Fabrication of hierarchical iron-containing MnO2 hollow microspheres assembled by thickness-tunable nanosheets for efficient phosphate removal
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The eutrophication of water bodies caused by the excessive release of phosphorus is becoming a serious world-wide environmental problem. To address this issue, the exploitation of three-dimensional (3D) hierarchical architectures will be an effective strategy for sequestrating phosphate and preventing the occurrence of eutrophication. In this study, 3D flower-like hierarchical iron containing MnO2 hollow microspheres have been successfully fabricated via a facile one-step template-free route for the efficient removal of phosphate. Field emission scanning electron microscopy (FESEM) and transmission electron microscopy (TEM) studies show that the microspheres obtained consist of numerous intertwining nanosheets. Strikingly, the thickness of these nanosheets can be elaborately modulated ranging from 30 to 2 nm via varying Fe/Mn ratios, accordingly resulting in variation in the resultant phosphate adsorption performance. The uptake of phosphate onto these hierarchical microspheres shows that the obtained hierarchical iron containing MnO2 hollow microspheres possess markedly enhanced phosphate removal performance over undoped counterparts regardless of the removal rate or efficiency; meanwhile, the enhanced effect becomes more obvious with increasing iron amount due to the larger specific surface area and abundant active sites. In particular, the hierarchical MnO2 microspheres with 15 at% Fe incorporation are capable of removing completely low concentration phosphate (below 10 ppm) at a dosage of 0.5 g L−1. In addition, the as-obtained materials exhibit high sorption selectivity toward phosphate over other coexisting ions or dissolved organic matter (DOC) at high levels, which can be ascribed to the unique hierarchical structures and strong interaction between Mn/Fe sites and phosphate, as confirmed by Fourier-transform infrared (FT-IR) and X-ray photoelectron spectroscopy (XPS) analyses. Furthermore, the regenerated materials can be repeatedly used for five cycles without obvious degradation of performance, suggesting the sustainability of the adsorbents. By virtue of the high removal efficiency, fast adsorption kinetics, preferable sorption selectivity, as well as satisfactory recyclability, the obtained hierarchical iron containing MnO2 hollow microspheres will be promising in eliminating the phosphate pollution from eutrophic waters.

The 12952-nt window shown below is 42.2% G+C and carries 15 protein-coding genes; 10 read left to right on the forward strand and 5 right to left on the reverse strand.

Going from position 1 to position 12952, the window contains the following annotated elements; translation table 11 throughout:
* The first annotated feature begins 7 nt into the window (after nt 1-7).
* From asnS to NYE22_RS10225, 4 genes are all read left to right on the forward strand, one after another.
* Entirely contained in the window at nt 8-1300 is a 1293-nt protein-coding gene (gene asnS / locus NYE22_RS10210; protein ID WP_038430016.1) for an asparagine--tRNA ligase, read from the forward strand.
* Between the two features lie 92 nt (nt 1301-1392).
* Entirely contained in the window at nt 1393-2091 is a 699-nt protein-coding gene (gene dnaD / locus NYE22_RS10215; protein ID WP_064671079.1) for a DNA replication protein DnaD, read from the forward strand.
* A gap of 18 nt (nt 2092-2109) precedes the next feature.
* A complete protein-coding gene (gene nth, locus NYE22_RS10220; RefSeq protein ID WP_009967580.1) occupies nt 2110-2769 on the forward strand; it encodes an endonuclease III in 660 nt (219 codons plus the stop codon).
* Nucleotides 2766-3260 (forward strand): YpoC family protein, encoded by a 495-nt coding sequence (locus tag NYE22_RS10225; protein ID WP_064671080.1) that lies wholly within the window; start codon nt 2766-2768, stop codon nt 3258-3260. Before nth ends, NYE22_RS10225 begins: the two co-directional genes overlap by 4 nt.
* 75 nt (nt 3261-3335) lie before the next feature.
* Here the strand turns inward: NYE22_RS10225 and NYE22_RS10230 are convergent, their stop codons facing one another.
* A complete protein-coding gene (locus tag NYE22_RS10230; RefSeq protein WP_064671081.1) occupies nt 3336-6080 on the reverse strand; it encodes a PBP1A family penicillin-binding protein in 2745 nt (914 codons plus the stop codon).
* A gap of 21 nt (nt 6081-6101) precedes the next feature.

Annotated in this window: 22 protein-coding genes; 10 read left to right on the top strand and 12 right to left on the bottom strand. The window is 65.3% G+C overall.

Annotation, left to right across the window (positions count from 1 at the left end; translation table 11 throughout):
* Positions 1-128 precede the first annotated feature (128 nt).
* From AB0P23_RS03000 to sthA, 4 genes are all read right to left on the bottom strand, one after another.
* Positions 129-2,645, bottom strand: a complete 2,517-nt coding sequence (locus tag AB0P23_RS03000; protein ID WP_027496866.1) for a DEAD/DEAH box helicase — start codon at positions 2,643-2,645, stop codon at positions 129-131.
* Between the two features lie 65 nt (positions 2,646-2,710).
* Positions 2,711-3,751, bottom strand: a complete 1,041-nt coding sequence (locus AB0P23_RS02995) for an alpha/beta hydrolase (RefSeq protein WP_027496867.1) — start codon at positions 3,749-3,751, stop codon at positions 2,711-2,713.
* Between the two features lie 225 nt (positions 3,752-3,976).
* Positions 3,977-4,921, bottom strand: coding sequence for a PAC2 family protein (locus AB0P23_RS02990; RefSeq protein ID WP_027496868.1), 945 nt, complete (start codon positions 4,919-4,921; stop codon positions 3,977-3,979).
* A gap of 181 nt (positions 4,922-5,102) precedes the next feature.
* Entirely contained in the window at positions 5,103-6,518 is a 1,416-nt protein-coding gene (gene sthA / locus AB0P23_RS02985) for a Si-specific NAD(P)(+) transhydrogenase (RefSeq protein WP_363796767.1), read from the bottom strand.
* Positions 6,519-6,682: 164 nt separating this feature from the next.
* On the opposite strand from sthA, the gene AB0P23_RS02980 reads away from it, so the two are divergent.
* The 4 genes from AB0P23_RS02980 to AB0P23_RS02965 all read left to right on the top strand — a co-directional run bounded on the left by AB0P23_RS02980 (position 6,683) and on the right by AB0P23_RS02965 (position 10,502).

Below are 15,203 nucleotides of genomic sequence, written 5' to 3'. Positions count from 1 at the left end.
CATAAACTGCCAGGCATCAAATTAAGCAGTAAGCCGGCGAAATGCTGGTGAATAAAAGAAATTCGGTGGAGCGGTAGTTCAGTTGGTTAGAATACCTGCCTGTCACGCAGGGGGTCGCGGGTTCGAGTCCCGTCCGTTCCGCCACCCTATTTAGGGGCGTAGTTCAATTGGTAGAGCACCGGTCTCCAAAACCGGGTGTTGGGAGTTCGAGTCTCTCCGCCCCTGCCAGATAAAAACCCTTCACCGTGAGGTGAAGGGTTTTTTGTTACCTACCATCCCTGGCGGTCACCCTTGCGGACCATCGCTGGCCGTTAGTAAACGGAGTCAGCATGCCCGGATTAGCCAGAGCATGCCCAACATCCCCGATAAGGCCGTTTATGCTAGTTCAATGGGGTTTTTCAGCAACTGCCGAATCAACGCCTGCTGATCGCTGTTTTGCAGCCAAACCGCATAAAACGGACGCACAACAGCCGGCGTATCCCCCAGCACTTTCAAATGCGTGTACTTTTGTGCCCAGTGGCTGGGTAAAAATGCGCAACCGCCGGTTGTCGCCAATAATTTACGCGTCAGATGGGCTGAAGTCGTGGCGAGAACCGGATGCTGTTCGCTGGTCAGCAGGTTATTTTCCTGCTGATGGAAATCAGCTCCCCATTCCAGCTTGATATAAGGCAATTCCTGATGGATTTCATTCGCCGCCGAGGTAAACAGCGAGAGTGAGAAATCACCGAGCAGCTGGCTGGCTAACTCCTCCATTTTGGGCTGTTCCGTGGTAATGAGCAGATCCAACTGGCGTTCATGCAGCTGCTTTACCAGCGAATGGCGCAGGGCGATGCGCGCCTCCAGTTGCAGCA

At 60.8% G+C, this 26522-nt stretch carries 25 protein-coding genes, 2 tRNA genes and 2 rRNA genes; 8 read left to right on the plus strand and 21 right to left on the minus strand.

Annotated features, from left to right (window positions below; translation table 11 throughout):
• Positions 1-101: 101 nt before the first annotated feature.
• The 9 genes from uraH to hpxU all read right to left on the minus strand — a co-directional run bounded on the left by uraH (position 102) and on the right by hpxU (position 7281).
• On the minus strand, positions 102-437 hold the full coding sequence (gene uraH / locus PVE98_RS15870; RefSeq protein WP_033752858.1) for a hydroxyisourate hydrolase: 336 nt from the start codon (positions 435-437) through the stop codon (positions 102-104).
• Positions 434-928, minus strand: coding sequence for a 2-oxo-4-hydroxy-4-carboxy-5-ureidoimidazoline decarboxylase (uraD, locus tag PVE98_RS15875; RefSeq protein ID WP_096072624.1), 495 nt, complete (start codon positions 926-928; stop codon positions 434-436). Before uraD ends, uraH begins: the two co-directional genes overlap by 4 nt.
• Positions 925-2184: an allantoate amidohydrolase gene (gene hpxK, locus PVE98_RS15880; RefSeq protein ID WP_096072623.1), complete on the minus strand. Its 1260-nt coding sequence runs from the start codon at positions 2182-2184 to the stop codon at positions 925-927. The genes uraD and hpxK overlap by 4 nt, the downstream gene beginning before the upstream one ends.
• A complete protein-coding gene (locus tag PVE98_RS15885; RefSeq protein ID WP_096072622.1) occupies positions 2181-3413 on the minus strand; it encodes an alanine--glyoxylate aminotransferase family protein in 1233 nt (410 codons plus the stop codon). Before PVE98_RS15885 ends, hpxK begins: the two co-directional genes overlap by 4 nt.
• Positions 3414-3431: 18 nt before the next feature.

Journal of Materials Chemistry A
Macromolecular and Materials Chemistry not elsewhere classified